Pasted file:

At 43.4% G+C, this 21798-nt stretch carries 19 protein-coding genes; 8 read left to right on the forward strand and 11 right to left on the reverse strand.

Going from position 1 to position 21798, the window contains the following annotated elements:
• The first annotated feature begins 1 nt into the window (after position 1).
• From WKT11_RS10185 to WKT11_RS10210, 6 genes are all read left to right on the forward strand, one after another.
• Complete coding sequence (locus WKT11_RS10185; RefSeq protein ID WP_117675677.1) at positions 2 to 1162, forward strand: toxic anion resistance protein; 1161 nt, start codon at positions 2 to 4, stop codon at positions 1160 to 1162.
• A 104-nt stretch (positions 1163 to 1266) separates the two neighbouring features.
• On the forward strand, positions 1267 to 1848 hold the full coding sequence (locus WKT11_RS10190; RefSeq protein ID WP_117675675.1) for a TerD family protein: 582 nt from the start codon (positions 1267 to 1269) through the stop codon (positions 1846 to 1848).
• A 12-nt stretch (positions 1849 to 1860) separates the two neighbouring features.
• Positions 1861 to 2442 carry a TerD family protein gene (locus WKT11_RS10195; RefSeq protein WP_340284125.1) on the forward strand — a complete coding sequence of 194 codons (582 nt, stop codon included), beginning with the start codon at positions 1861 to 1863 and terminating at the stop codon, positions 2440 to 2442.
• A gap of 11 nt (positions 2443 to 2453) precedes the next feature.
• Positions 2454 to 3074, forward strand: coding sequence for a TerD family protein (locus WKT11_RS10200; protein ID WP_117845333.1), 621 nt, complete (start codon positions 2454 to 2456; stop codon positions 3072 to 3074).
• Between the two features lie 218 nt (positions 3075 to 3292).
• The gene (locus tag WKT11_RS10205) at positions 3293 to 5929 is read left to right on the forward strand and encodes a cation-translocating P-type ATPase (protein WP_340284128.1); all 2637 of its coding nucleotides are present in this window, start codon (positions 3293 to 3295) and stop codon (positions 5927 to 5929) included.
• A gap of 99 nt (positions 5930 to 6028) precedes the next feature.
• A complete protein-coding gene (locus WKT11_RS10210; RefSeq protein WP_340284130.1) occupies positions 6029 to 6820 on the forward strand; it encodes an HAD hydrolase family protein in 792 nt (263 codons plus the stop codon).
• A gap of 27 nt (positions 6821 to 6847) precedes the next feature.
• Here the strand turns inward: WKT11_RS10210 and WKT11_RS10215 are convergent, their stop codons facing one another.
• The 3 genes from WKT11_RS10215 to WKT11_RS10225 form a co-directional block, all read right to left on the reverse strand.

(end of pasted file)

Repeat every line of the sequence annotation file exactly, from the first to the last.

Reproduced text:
At 43.4% G+C, this 21798-nt stretch carries 19 protein-coding genes; 8 read left to right on the forward strand and 11 right to left on the reverse strand.

Going from position 1 to position 21798, the window contains the following annotated elements:
• The first annotated feature begins 1 nt into the window (after position 1).
• From WKT11_RS10185 to WKT11_RS10210, 6 genes are all read left to right on the forward strand, one after another.
• Complete coding sequence (locus WKT11_RS10185; RefSeq protein ID WP_117675677.1) at positions 2 to 1162, forward strand: toxic anion resistance protein; 1161 nt, start codon at positions 2 to 4, stop codon at positions 1160 to 1162.
• A 104-nt stretch (positions 1163 to 1266) separates the two neighbouring features.
• On the forward strand, positions 1267 to 1848 hold the full coding sequence (locus WKT11_RS10190; RefSeq protein ID WP_117675675.1) for a TerD family protein: 582 nt from the start codon (positions 1267 to 1269) through the stop codon (positions 1846 to 1848).
• A 12-nt stretch (positions 1849 to 1860) separates the two neighbouring features.
• Positions 1861 to 2442 carry a TerD family protein gene (locus WKT11_RS10195; RefSeq protein WP_340284125.1) on the forward strand — a complete coding sequence of 194 codons (582 nt, stop codon included), beginning with the start codon at positions 1861 to 1863 and terminating at the stop codon, positions 2440 to 2442.
• A gap of 11 nt (positions 2443 to 2453) precedes the next feature.
• Positions 2454 to 3074, forward strand: coding sequence for a TerD family protein (locus WKT11_RS10200; protein ID WP_117845333.1), 621 nt, complete (start codon positions 2454 to 2456; stop codon positions 3072 to 3074).
• Between the two features lie 218 nt (positions 3075 to 3292).
• The gene (locus tag WKT11_RS10205) at positions 3293 to 5929 is read left to right on the forward strand and encodes a cation-translocating P-type ATPase (protein WP_340284128.1); all 2637 of its coding nucleotides are present in this window, start codon (positions 3293 to 3295) and stop codon (positions 5927 to 5929) included.
• A gap of 99 nt (positions 5930 to 6028) precedes the next feature.
• A complete protein-coding gene (locus WKT11_RS10210; RefSeq protein WP_340284130.1) occupies positions 6029 to 6820 on the forward strand; it encodes an HAD hydrolase family protein in 792 nt (263 codons plus the stop codon).
• A gap of 27 nt (positions 6821 to 6847) precedes the next feature.
• Here the strand turns inward: WKT11_RS10210 and WKT11_RS10215 are convergent, their stop codons facing one another.
• The 3 genes from WKT11_RS10215 to WKT11_RS10225 form a co-directional block, all read right to left on the reverse strand.